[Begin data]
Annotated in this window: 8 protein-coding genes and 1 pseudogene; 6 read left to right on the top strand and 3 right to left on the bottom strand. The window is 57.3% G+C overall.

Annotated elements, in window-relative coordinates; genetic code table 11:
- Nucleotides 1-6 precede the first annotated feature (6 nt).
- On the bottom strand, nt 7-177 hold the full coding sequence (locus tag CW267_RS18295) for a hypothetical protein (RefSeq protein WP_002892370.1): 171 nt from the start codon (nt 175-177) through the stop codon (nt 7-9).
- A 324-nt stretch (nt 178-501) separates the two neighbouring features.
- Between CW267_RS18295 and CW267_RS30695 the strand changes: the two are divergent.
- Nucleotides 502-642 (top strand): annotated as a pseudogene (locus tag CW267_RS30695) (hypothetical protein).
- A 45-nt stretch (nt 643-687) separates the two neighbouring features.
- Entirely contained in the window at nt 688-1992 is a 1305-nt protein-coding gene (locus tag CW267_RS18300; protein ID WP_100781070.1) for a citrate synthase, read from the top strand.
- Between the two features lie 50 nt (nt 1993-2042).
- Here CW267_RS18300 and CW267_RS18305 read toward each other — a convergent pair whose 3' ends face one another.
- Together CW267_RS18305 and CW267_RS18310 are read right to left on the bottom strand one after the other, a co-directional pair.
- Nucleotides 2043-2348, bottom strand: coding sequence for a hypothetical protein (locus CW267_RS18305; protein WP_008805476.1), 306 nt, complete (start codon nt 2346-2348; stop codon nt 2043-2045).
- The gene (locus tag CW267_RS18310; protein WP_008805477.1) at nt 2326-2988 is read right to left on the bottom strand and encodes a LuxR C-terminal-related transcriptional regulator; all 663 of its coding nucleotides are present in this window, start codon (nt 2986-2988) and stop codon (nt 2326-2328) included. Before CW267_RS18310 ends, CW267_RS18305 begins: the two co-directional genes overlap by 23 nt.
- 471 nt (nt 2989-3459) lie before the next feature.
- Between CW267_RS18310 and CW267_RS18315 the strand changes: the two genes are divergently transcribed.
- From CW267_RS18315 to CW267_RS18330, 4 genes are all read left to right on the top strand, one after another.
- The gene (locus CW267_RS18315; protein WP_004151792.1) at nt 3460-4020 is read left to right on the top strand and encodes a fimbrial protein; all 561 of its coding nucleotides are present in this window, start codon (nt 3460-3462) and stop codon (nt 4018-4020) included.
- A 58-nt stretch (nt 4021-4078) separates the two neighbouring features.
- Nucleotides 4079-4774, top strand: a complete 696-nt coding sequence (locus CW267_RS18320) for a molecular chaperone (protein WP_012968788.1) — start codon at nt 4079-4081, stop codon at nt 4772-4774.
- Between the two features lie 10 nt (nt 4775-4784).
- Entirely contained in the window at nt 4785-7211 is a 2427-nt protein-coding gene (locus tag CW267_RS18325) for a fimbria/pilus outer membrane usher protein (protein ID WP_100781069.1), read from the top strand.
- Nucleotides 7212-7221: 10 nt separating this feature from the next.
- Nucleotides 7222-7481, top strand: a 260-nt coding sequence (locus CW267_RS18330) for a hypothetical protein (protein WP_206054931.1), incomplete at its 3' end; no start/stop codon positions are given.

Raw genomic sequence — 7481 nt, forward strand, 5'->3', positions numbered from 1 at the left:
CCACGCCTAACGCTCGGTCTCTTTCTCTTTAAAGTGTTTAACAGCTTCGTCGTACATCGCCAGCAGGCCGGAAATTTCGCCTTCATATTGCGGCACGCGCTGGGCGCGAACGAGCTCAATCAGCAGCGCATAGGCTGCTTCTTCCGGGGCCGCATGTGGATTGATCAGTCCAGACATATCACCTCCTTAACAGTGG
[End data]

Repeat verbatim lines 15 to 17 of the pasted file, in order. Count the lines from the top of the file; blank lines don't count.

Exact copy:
- 471 nt (nt 2989-3459) lie before the next feature.
- Between CW267_RS18310 and CW267_RS18315 the strand changes: the two genes are divergently transcribed.
- From CW267_RS18315 to CW267_RS18330, 4 genes are all read left to right on the top strand, one after another.